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Forum LockedHistorical Fiction - Ancient Mediterranea

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Post Options Post Options   Thanks (0) Thanks(0)   Quote Dawn Quote  Post ReplyReply Direct Link To This Post Topic: Historical Fiction - Ancient Mediterranea
    Posted: 28-Jan-2007 at 19:55
Place your recomendations for books set in Ancient Rome,Greece,Eygypt Here. 
 
Edit: Ok we got a list going- I will update this post every so often:
 
 
 Historical Fiction: setting Ancient  
 
Imperium - By Robert Harris
The Last of the Wine -  Mary Renault
I, Claudius and Claudius the God - by Robert Graves
Falco-detectives by Lindsey Davis
'Pride of Carthage', by David Anthony Durham
Simon Scarrow's Eagle series
Donald Kagan-The Peloponnesian War
Simon Hornblower-The Greek World,479-323 B.C.
Tyrant -Valerio Massimo Manfredi
''The gates of fire''- Pressfield
''Tides of war''-Pressfield
The sub rosa series by Steven Saylor- mysteries set during late Republic Rome
First Man in Rome series - Collen McCullough
Gods and Legions - by Michael Curtus Ford
Eagle in the Snow-Wallace Breem's
Pompeii by Robert Harris
River God and Warlock( Both set in Egypt) by Wilbur Smith
Atlantis, by Mr. Gibbons
Twelfth Trasnsforming- Paline Gedge
House of Dreams- Pauline Gedge 
Lord of Two Lands - Judith Tarr



Edited by Dawn - 23-Feb-2007 at 18:51
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Post Options Post Options   Thanks (0) Thanks(0)   Quote kilroy Quote  Post ReplyReply Direct Link To This Post Posted: 28-Jan-2007 at 21:40
I'll get the ball rolling,

Imperium - By Robert Harris

The Last of the Wine -  Mary Renault

I, Claudius and Claudius the God - by Robert Graves

Good stuff right there!
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Post Options Post Options   Thanks (0) Thanks(0)   Quote Aelfgifu Quote  Post ReplyReply Direct Link To This Post Posted: 29-Jan-2007 at 05:49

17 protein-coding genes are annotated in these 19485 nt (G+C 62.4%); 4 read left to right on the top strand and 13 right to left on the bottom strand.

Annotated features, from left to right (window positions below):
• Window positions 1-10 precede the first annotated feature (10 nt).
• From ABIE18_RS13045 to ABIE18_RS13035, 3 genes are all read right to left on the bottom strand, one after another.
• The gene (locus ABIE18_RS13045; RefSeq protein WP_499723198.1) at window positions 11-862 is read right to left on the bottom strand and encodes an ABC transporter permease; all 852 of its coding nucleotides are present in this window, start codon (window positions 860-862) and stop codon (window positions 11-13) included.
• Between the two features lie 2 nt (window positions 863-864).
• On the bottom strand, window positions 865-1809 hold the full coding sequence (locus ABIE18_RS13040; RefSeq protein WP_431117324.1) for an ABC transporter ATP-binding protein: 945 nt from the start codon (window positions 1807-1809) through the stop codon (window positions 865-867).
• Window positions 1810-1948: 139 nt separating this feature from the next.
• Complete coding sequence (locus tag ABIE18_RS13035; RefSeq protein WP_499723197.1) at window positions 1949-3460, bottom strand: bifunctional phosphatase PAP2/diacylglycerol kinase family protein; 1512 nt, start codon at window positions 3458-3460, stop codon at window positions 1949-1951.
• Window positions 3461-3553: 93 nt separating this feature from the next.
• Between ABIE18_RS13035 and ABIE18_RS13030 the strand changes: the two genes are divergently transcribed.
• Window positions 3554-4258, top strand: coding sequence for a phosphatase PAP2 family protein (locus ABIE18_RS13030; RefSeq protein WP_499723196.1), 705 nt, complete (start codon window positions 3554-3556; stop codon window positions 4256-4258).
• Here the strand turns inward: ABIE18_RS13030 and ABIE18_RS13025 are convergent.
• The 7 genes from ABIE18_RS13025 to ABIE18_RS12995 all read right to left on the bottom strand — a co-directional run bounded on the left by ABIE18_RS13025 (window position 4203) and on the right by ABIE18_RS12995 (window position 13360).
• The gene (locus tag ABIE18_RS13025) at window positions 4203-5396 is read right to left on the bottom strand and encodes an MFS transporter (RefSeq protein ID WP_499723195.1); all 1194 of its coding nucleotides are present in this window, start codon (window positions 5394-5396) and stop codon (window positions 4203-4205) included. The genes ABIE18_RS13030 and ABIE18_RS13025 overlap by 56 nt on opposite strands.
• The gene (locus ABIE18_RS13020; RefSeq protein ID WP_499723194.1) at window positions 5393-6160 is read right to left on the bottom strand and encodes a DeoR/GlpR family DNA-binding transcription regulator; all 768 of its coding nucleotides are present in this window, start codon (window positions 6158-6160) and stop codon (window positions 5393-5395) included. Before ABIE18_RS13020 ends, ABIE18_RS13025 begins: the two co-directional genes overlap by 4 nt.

I really like the Falco-detectives by Lindsey Davis. Set in the reign of Vespasianus.

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Post Options Post Options   Thanks (0) Thanks(0)   Quote Knights Quote  Post ReplyReply Direct Link To This Post Posted: 29-Jan-2007 at 05:55
I loved 'Pride of Carthage', by David Anthony Durham. No prizes for guessing who it's about. 

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Post Options Post Options   Thanks (0) Thanks(0)   Quote SearchAndDestroy Quote  Post ReplyReply Direct Link To This Post Posted: 29-Jan-2007 at 11:41
Simon Scarrow's Eagle series, really the only books I can read through and can't put down. No other book keeps me stuck to them as these.
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Post Options Post Options   Thanks (0) Thanks(0)   Quote Spartakus Quote  Post ReplyReply Direct Link To This Post Posted: 29-Jan-2007 at 17:24
Donald Kagan-The Peloponnesian War
Simon Hornblower-The Greek World,479-323 B.C.
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Post Options Post Options   Thanks (0) Thanks(0)   Quote Frederick Roger Quote  Post ReplyReply Direct Link To This Post Posted: 30-Jan-2007 at 05:18
Three words: Valerio Massimo Manfredi
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Post Options Post Options   Thanks (0) Thanks(0)   Quote Aelfgifu Quote  Post ReplyReply Direct Link To This Post Posted: 30-Jan-2007 at 08:03
I tried Manfredi a couple of times, but his style doesn't do it for me somehow...

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Post Options Post Options   Thanks (0) Thanks(0)   Quote Giannis Quote  Post ReplyReply Direct Link To This Post Posted: 30-Jan-2007 at 08:30

I'm a big fan of Manfredi also, I suggest the ''Tyrant'' for the beginners.

I also like Pressfield,  especially, ''The gates of fire'' and ''Tides of war''.
 
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Post Options Post Options   Thanks (0) Thanks(0)   Quote Dawn Quote  Post ReplyReply Direct Link To This Post Posted: 30-Jan-2007 at 15:08
to add to the list:
 
The sub rosa series by Steven Saylor- mysteries set during late Republic Rome
 
First Man in Rome series - Collen McCullough
 
 
Gods and Legions - by Michael Curtus Ford